The wanker's guide to arguments

DO you find yourself losing arguments due to being wrong or thick? Just follow our guide and pretend you’ve emerged victorious.

Intimidate your opponent by becoming ridiculously angry during arguments that do not merit it, eg. “You’re talking shit, mate! Total fucking shit! There were four series of Blackadder, not three!”

Work on the basis that your ill-informed opinions are facts. For example, “All doctors steal drugs from work. Everyone knows that.”

Dismiss someone’s entire argument by saying “That’s fine, but some of us live in the real world”, as if your job as a plumber, sales manager or PE teacher gives you an insight into the gritty underbelly of life like The Wire.

Completely mangle what your opponent has said. If they say some of Labour’s policies make sense, simply reply, “I suppose you want to live under communism then, where everyone earns the same and there’s no point inventing things.”

Refer to ‘my kids’. For example, “We should ban cars because I don’t want my kids struggling to breathe with asthma.” This implies your opponent wants to harm your children, and no one wants to look like a creepy evil bastard.

If you lose an argument in the pub, keep starting new ones until you ‘get even’. Relentlessly hammer away until your opponent is wrong about something, even if it takes hours and ruins everyone’s evening.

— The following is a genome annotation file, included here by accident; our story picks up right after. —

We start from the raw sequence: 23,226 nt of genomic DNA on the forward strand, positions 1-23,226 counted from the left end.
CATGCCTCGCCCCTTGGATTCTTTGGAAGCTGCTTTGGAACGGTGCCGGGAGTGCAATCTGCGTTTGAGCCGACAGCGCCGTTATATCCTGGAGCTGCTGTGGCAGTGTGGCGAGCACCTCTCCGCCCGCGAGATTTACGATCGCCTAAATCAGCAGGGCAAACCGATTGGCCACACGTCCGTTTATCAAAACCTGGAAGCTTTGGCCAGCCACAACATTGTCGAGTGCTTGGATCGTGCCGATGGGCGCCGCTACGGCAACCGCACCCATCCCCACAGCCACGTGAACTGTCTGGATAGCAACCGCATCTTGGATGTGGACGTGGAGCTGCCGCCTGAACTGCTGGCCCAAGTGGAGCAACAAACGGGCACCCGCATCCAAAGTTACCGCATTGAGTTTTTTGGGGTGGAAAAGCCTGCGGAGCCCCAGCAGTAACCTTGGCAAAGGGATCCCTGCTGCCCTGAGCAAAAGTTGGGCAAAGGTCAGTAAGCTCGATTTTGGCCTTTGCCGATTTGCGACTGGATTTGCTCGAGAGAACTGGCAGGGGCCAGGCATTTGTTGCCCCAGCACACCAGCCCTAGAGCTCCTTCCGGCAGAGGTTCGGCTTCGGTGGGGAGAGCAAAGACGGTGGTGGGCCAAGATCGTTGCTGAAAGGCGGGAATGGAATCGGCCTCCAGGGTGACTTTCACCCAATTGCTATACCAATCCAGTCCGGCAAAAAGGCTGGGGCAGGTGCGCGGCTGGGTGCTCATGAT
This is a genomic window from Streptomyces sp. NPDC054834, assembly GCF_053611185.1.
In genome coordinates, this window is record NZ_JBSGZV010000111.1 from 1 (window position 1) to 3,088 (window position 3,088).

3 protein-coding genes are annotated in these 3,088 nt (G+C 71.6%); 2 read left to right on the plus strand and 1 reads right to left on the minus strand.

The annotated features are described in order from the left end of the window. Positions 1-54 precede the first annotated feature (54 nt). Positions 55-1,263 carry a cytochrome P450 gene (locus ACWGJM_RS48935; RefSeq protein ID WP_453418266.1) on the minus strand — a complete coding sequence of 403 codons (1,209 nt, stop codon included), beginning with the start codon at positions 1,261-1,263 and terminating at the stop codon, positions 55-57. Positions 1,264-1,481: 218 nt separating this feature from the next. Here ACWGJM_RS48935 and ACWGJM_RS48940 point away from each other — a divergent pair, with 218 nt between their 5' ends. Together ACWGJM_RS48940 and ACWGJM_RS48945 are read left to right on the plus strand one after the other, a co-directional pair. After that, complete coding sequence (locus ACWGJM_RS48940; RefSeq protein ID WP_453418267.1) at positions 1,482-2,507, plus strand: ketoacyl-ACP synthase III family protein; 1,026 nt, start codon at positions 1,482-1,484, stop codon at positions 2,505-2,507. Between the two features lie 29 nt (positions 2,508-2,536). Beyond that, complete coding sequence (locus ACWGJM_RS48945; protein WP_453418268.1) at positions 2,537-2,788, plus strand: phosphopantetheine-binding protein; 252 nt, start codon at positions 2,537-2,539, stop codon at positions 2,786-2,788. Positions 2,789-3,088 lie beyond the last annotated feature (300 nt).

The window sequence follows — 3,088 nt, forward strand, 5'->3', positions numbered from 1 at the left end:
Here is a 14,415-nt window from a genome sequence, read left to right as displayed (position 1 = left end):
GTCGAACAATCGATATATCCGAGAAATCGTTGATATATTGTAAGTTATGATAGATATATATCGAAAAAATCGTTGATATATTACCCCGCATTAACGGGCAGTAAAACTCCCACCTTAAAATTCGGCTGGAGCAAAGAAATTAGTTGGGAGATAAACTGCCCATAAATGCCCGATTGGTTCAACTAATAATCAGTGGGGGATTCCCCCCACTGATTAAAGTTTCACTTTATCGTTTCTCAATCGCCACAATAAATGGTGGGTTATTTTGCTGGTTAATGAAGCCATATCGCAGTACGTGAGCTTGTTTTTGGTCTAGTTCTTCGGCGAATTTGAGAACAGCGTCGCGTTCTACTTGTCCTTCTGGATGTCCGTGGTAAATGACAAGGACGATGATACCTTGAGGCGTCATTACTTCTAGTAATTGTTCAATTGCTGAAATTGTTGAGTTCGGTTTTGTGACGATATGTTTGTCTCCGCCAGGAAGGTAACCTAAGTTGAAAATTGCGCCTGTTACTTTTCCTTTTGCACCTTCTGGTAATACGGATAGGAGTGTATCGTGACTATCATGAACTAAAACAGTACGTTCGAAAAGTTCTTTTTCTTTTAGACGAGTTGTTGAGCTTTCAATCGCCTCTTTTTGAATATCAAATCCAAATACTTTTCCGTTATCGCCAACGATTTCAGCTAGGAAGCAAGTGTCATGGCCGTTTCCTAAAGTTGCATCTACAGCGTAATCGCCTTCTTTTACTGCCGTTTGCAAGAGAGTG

If all else fails, twat them.

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Nobody wants sweets from bowl in gran's living room

A FAMILY is trying to work out why none of them want to touch the hard-boiled sweets in a bowl at their gran’s house.

Siblings Nikki and Tom Booker tried to resolve the issue while visiting 83-year-old grandmother Helen, who keeps a bowl of brown, wrapper-less sweets on her coffee table for visitors.

Tom said: “I know I should want one because they’re sweets. It’s just somehow as if they’ve been sucked and spat out. I know that’s unlikely, but I’ve always avoided them on the off-chance.”

Nikki said: “For me it’s the sheer length of time the bowl has been there. It’s been a fixture since we were kids and I’m 34. I don’t think I’ve ever seen anyone take a sweet and I can’t help but think she’s never replaced them.”

Tom was also concerned that the sweets had a layer of unidentified fur, possibly cat hair or something the sweets had grown themselves. Nikki added that they looked “a bit like they’re secretly medicine”.

Gran Helen Booker said: “For heaven’s sake. If they don’t want to eat their sweets from the bowl I’ve got plenty more at the bottom of my handbag.”